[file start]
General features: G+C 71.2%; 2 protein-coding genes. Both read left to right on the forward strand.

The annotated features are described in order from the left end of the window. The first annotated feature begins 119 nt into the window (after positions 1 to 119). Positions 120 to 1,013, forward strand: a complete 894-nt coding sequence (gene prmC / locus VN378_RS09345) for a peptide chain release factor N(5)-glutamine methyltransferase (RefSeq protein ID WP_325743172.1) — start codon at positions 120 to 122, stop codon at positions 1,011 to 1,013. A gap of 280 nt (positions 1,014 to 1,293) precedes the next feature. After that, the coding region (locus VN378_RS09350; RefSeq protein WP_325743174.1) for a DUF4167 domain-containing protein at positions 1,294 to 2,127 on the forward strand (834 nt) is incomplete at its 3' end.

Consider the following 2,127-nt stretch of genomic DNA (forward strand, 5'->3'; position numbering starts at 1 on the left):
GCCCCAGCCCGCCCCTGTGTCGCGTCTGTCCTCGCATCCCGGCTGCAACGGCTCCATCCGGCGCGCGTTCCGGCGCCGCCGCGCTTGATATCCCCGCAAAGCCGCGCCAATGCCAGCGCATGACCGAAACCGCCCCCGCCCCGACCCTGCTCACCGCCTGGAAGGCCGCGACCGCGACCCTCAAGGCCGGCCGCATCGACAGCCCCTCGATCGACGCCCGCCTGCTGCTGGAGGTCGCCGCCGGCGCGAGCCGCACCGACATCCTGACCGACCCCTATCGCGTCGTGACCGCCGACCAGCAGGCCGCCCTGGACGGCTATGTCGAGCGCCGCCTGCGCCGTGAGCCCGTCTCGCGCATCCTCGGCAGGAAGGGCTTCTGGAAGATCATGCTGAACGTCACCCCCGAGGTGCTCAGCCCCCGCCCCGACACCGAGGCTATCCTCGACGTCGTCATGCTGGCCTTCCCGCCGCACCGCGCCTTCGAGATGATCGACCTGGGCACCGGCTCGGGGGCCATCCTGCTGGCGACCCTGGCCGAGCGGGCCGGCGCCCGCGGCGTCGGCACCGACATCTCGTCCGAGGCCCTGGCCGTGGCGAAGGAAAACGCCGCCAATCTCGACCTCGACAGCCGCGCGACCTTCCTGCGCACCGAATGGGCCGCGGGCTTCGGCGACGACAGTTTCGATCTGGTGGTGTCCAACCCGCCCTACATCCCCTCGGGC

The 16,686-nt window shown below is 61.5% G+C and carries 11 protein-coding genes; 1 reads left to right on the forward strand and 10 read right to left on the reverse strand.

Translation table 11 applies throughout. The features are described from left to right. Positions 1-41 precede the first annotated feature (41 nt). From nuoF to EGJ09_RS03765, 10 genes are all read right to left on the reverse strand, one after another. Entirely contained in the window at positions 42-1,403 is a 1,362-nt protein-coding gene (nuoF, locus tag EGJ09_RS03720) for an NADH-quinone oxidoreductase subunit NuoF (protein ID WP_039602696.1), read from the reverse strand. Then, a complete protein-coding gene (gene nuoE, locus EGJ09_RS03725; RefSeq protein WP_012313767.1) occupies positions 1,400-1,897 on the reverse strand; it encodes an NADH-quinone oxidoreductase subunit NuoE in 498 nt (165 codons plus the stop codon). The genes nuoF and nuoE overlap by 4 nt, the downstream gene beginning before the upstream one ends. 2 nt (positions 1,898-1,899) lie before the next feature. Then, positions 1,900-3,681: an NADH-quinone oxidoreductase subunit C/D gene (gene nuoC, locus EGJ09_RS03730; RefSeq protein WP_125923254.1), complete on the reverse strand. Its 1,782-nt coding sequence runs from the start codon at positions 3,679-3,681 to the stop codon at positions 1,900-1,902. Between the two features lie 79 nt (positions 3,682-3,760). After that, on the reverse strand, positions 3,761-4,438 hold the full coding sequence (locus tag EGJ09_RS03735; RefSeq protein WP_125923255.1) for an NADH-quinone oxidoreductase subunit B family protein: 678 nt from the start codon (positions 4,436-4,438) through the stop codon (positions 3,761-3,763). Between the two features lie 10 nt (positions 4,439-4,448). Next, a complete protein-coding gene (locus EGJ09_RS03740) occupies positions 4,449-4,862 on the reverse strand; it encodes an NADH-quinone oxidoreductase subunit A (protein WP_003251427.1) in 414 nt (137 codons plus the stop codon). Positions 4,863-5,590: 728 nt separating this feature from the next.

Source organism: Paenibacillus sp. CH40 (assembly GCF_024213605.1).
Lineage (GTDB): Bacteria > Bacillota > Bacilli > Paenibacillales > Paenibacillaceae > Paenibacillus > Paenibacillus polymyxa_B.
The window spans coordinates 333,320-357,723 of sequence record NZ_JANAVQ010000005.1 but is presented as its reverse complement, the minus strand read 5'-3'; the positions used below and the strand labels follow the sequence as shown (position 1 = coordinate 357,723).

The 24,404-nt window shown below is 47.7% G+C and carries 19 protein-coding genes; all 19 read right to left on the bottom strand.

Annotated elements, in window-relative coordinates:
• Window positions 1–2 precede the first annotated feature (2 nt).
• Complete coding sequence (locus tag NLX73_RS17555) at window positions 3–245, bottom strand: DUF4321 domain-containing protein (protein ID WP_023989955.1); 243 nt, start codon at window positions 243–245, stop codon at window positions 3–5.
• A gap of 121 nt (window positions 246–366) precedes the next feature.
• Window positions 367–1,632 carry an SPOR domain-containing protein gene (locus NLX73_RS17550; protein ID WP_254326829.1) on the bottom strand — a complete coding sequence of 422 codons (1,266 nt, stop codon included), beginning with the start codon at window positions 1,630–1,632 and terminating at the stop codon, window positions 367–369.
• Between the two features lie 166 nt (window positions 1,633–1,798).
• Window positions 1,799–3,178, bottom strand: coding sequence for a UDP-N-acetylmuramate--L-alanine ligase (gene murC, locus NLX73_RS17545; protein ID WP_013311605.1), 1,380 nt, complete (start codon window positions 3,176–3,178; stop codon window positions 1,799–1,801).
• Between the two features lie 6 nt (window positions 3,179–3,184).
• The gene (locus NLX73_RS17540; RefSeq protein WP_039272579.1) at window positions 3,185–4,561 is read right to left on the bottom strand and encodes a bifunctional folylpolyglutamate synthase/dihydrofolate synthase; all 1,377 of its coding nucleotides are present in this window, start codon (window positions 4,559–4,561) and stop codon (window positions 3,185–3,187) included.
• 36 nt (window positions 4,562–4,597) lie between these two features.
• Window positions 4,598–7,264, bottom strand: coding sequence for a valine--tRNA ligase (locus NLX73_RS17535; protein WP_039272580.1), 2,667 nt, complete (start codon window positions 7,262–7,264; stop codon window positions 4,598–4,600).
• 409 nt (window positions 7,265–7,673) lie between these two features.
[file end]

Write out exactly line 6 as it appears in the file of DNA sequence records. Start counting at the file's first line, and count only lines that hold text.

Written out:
Translation table 11 applies throughout. The features are described from left to right. Positions 1-41 precede the first annotated feature (41 nt). From nuoF to EGJ09_RS03765, 10 genes are all read right to left on the reverse strand, one after another. Entirely contained in the window at positions 42-1,403 is a 1,362-nt protein-coding gene (nuoF, locus tag EGJ09_RS03720) for an NADH-quinone oxidoreductase subunit NuoF (protein ID WP_039602696.1), read from the reverse strand. Then, a complete protein-coding gene (gene nuoE, locus EGJ09_RS03725; RefSeq protein WP_012313767.1) occupies positions 1,400-1,897 on the reverse strand; it encodes an NADH-quinone oxidoreductase subunit NuoE in 498 nt (165 codons plus the stop codon). The genes nuoF and nuoE overlap by 4 nt, the downstream gene beginning before the upstream one ends. 2 nt (positions 1,898-1,899) lie before the next feature. Then, positions 1,900-3,681: an NADH-quinone oxidoreductase subunit C/D gene (gene nuoC, locus EGJ09_RS03730; RefSeq protein WP_125923254.1), complete on the reverse strand. Its 1,782-nt coding sequence runs from the start codon at positions 3,679-3,681 to the stop codon at positions 1,900-1,902. Between the two features lie 79 nt (positions 3,682-3,760). After that, on the reverse strand, positions 3,761-4,438 hold the full coding sequence (locus tag EGJ09_RS03735; RefSeq protein WP_125923255.1) for an NADH-quinone oxidoreductase subunit B family protein: 678 nt from the start codon (positions 4,436-4,438) through the stop codon (positions 3,761-3,763). Between the two features lie 10 nt (positions 4,439-4,448). Next, a complete protein-coding gene (locus EGJ09_RS03740) occupies positions 4,449-4,862 on the reverse strand; it encodes an NADH-quinone oxidoreductase subunit A (protein WP_003251427.1) in 414 nt (137 codons plus the stop codon). Positions 4,863-5,590: 728 nt separating this feature from the next.